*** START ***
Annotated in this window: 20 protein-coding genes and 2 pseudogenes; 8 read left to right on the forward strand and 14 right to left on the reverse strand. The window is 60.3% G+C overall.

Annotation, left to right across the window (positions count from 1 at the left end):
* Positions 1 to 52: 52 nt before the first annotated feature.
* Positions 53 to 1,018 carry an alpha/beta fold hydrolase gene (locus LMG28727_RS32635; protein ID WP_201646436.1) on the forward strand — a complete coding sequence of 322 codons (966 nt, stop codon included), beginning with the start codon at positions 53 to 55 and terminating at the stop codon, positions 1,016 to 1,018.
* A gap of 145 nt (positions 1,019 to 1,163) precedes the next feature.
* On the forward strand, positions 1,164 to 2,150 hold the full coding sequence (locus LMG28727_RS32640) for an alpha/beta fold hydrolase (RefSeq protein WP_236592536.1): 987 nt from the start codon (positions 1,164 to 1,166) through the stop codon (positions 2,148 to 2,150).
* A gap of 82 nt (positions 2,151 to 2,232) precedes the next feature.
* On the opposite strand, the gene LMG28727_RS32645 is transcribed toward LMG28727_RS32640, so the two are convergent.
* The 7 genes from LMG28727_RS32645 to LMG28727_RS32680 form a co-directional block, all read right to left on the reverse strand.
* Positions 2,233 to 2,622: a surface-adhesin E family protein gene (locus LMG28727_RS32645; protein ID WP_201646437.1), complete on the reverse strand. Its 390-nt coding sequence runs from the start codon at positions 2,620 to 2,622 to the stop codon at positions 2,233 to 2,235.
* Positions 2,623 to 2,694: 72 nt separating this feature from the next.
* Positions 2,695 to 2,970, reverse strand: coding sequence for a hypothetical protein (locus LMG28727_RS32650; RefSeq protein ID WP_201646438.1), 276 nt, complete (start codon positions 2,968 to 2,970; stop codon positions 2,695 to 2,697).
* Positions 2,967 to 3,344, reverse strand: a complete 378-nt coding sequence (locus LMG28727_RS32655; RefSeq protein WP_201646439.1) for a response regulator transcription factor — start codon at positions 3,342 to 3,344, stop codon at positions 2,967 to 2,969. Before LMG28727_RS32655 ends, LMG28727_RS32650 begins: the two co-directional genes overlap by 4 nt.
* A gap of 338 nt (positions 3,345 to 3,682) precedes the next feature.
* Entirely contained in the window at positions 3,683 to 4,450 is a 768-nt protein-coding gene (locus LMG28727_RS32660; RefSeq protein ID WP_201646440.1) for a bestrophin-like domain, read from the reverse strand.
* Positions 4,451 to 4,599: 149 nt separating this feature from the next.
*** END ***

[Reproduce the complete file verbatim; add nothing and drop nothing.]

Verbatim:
Annotated in this window: 20 protein-coding genes and 2 pseudogenes; 8 read left to right on the forward strand and 14 right to left on the reverse strand. The window is 60.3% G+C overall.

Annotation, left to right across the window (positions count from 1 at the left end):
* Positions 1 to 52: 52 nt before the first annotated feature.
* Positions 53 to 1,018 carry an alpha/beta fold hydrolase gene (locus LMG28727_RS32635; protein ID WP_201646436.1) on the forward strand — a complete coding sequence of 322 codons (966 nt, stop codon included), beginning with the start codon at positions 53 to 55 and terminating at the stop codon, positions 1,016 to 1,018.
* A gap of 145 nt (positions 1,019 to 1,163) precedes the next feature.
* On the forward strand, positions 1,164 to 2,150 hold the full coding sequence (locus LMG28727_RS32640) for an alpha/beta fold hydrolase (RefSeq protein WP_236592536.1): 987 nt from the start codon (positions 1,164 to 1,166) through the stop codon (positions 2,148 to 2,150).
* A gap of 82 nt (positions 2,151 to 2,232) precedes the next feature.
* On the opposite strand, the gene LMG28727_RS32645 is transcribed toward LMG28727_RS32640, so the two are convergent.
* The 7 genes from LMG28727_RS32645 to LMG28727_RS32680 form a co-directional block, all read right to left on the reverse strand.
* Positions 2,233 to 2,622: a surface-adhesin E family protein gene (locus LMG28727_RS32645; protein ID WP_201646437.1), complete on the reverse strand. Its 390-nt coding sequence runs from the start codon at positions 2,620 to 2,622 to the stop codon at positions 2,233 to 2,235.
* Positions 2,623 to 2,694: 72 nt separating this feature from the next.
* Positions 2,695 to 2,970, reverse strand: coding sequence for a hypothetical protein (locus LMG28727_RS32650; RefSeq protein ID WP_201646438.1), 276 nt, complete (start codon positions 2,968 to 2,970; stop codon positions 2,695 to 2,697).
* Positions 2,967 to 3,344, reverse strand: a complete 378-nt coding sequence (locus LMG28727_RS32655; RefSeq protein WP_201646439.1) for a response regulator transcription factor — start codon at positions 3,342 to 3,344, stop codon at positions 2,967 to 2,969. Before LMG28727_RS32655 ends, LMG28727_RS32650 begins: the two co-directional genes overlap by 4 nt.
* A gap of 338 nt (positions 3,345 to 3,682) precedes the next feature.
* Entirely contained in the window at positions 3,683 to 4,450 is a 768-nt protein-coding gene (locus LMG28727_RS32660; RefSeq protein ID WP_201646440.1) for a bestrophin-like domain, read from the reverse strand.
* Positions 4,451 to 4,599: 149 nt separating this feature from the next.